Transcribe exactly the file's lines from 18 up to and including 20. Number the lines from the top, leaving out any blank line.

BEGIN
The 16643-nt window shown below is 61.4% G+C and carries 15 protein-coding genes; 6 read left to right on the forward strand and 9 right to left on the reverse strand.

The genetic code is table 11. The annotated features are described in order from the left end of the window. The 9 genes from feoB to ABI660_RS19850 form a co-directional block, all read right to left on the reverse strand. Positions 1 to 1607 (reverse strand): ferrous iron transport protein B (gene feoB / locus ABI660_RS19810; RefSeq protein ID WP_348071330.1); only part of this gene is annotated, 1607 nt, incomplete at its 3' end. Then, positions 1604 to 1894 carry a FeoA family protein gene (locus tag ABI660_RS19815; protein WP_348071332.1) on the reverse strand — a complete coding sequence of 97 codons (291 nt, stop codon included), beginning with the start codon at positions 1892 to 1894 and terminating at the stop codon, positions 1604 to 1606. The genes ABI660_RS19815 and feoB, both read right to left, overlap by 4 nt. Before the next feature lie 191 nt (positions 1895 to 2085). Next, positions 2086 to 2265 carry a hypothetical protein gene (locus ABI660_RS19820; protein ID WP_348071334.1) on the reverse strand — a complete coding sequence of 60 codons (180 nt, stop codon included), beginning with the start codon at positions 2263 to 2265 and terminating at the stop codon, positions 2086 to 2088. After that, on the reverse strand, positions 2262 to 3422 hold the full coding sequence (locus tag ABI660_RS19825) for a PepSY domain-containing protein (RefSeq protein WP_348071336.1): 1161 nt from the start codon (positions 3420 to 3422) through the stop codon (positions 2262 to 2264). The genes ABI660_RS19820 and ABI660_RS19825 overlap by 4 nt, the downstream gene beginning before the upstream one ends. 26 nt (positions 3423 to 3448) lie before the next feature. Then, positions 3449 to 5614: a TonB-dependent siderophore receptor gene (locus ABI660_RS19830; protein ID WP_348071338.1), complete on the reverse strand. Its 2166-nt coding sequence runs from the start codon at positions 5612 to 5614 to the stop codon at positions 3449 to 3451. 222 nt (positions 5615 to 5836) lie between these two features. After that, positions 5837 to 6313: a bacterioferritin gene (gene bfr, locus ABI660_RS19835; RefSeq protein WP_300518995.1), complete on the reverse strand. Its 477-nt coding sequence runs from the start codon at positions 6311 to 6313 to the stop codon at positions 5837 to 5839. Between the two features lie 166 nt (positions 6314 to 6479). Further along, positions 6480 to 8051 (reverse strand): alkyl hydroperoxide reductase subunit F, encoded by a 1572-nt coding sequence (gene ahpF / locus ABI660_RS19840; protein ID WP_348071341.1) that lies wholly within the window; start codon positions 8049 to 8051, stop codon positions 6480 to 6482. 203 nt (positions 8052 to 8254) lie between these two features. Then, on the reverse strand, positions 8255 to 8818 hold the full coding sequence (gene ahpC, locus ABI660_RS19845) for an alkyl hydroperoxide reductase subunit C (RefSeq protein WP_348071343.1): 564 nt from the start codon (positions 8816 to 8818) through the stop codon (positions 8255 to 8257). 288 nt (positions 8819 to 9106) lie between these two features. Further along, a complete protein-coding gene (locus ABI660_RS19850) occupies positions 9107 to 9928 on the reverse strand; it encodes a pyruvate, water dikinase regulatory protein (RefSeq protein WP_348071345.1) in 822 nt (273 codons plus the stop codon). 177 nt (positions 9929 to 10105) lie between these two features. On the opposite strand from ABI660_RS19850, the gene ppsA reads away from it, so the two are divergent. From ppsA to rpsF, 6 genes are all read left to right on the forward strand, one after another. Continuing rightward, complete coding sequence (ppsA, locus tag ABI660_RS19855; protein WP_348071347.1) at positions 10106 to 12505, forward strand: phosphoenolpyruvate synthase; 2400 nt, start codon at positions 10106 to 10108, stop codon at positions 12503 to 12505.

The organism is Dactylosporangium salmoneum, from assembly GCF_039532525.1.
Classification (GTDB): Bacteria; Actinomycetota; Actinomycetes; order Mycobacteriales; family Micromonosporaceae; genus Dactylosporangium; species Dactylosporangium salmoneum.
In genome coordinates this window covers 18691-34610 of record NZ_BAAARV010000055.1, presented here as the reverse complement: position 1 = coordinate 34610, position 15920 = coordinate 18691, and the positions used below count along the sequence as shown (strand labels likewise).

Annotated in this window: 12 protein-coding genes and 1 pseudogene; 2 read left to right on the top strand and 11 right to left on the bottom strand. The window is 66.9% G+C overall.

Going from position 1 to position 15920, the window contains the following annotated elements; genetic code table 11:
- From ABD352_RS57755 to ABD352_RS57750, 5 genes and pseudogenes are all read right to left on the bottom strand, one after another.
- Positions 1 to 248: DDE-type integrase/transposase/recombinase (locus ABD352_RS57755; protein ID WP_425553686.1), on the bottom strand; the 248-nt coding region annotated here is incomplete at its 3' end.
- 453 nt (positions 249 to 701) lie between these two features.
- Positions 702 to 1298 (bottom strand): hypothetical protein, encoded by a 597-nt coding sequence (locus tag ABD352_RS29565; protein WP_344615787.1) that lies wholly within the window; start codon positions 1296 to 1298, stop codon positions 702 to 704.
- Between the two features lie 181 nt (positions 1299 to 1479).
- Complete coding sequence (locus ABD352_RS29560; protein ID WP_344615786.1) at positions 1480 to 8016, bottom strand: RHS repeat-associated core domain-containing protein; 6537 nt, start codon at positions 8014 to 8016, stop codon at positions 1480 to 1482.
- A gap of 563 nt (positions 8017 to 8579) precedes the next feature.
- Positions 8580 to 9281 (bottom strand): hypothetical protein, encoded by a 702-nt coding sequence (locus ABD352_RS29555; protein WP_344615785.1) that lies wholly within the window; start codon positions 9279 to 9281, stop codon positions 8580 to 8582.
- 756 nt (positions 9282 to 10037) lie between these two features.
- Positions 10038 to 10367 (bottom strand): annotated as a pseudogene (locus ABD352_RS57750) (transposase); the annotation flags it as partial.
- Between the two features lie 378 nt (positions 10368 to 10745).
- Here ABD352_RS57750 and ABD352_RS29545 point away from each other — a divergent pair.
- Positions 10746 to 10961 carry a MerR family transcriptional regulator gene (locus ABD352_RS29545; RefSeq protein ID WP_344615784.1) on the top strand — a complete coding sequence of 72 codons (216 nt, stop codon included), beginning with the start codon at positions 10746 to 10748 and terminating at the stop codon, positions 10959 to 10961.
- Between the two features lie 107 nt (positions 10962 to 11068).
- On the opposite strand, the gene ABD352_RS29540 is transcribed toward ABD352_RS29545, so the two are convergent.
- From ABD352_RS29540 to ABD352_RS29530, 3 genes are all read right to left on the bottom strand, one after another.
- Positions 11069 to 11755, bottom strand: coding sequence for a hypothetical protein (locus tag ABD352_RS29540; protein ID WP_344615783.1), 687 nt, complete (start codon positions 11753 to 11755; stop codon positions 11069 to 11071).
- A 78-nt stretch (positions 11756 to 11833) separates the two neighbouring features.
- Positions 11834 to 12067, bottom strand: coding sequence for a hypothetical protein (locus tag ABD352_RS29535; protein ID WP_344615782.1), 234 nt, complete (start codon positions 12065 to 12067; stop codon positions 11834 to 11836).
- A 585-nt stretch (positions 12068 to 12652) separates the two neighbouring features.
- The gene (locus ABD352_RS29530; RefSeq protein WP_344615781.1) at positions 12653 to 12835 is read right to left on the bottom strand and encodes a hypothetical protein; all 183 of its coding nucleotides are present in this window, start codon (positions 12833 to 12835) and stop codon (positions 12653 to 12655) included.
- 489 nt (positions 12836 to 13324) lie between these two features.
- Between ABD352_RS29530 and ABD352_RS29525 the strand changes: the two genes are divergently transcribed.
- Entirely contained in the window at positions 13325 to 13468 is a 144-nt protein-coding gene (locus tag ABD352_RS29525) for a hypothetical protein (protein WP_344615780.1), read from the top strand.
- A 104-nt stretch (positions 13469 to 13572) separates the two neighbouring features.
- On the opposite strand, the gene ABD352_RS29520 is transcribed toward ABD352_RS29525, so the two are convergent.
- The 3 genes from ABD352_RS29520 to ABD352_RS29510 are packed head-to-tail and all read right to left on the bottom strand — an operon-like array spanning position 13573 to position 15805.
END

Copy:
- Between the two features lie 378 nt (positions 10368 to 10745).
- Here ABD352_RS57750 and ABD352_RS29545 point away from each other — a divergent pair.
- Positions 10746 to 10961 carry a MerR family transcriptional regulator gene (locus ABD352_RS29545; RefSeq protein ID WP_344615784.1) on the top strand — a complete coding sequence of 72 codons (216 nt, stop codon included), beginning with the start codon at positions 10746 to 10748 and terminating at the stop codon, positions 10959 to 10961.